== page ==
The Things I’ve Learned as a Freshman in Mock Trial

Written by Jenny Wiland

“You make too much eye contact,” said Bryson Phillipe, a captain of Hillsdale’s mock trial team. I stared at him from across the table, a bit surprised by the novel advice. “Eye contact is good,” he continued, “but too much eye contact can make people uncomfortable. Try glancing away every five seconds or so.”

I nodded, scribbling down a note so I’d remember that tip for later. Bryson was coaching me in A.J.’s Café in preparation for my mock trial tryout. In just half an hour, he gave me helpful advice on how to create a theme for my opening statement, tell a story, stay focused on important points, and engage with my audience. I left A.J.’s far more prepared than I’d been when I came in, with skills that would come in handy for not only my tryout, but also my classes and everyday conversations.

That was the first time I learned from mock trial. It wasn’t the last. Mock trial team members practice logic and argumentation skills as they craft prosecution and defense cases from a mountain of source material standardized across all teams. After crafting a credible and compelling story, they perform as attorneys or witnesses in competition rounds that imitate court cases, and learn to confidently present a story in front of audiences that are often intimidating. I got the first taste of this at my tryout.

“Good evening, Your Honor. I’m Jennifer Wiland, for the prosecution,” I announced. I surveyed the mock trial coaches and captains sitting in the front row of Lane 234, half a dozen expectant faces waiting for me to begin my tryout. It was time to deliver my opening statement, where I would tell the story of the tragic death of Parker Paige at the hands of her temperamental parent. There was just one problem: I’d completely blanked out.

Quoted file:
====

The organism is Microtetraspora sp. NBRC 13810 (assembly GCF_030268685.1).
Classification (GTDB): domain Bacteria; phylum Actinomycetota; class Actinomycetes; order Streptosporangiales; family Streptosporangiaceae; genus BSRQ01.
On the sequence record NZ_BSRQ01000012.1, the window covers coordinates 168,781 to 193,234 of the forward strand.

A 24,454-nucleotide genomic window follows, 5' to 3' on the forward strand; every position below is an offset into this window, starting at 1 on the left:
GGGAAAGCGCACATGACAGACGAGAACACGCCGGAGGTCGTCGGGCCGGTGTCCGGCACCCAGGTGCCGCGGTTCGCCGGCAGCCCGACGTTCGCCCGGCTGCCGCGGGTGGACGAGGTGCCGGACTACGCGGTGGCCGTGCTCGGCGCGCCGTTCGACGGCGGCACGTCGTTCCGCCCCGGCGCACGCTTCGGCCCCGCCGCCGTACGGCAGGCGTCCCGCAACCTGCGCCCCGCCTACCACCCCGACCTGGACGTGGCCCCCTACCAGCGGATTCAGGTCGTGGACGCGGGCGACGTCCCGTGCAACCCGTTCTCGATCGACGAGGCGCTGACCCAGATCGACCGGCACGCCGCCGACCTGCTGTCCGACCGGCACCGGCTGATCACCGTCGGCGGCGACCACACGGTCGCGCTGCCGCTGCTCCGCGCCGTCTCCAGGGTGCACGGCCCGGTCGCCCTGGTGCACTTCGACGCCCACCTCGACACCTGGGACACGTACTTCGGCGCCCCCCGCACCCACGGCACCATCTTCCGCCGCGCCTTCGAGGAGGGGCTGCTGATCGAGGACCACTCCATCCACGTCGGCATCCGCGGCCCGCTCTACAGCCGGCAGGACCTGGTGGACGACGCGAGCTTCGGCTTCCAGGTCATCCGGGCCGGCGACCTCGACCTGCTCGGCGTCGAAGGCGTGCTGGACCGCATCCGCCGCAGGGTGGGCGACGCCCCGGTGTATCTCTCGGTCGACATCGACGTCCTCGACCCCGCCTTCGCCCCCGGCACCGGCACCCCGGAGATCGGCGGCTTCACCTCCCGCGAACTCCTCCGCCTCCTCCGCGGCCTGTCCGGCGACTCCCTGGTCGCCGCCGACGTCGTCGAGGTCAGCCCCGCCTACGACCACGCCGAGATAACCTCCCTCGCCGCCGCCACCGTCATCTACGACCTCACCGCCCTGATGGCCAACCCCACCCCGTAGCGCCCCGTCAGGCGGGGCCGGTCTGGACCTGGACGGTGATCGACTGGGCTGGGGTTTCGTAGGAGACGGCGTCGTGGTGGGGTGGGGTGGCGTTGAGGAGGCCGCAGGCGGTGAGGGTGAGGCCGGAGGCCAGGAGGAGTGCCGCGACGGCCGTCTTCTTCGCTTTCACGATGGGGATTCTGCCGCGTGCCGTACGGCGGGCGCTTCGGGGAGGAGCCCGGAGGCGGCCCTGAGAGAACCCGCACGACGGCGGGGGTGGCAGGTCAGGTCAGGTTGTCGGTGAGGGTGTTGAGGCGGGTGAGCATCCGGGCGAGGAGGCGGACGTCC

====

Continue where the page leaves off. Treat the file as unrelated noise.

I grew more nervous as I glanced between the waiting faces, suppressing the urge to apologize or take out the notes I’d planned to save for later. After an awkward ten seconds of silence, I finally remembered the words. I took a deep breath and raised my voice, adrenaline speeding up my heart rate and sharpening my thoughts. “May it please the court? Counsel? Members of the jury…”

That was the first adrenaline rush I had in mock trial. It wasn’t the last. We compete multiple times each semester at invitationals and tournaments, facing off against other teams who argue the opposite side of the case. Both attorneys and witnesses have to improvise as the other team makes objections and asks questions that might not always be expected. It’s a challenge that team members take on together, each person playing a role that’s essential to the overarching case.

Above all, Hillsdale’s mock trial program is a team. Coaches and veteran members are eager to mentor and encourage those with less experience, and everyone works together to advance the team to the next level of competition. I can go into each round with confidence because my teammates have helped me prepare, and they’ll always have my back.

I’m not the first person to be grateful for this team, and I know I won’t be the last.

Jenny Wiland, ’23, plans to study psychology and graphic design. She loves her cat, dark chocolate, and writing stories, especially science fiction and fantasy.

Published in March 2020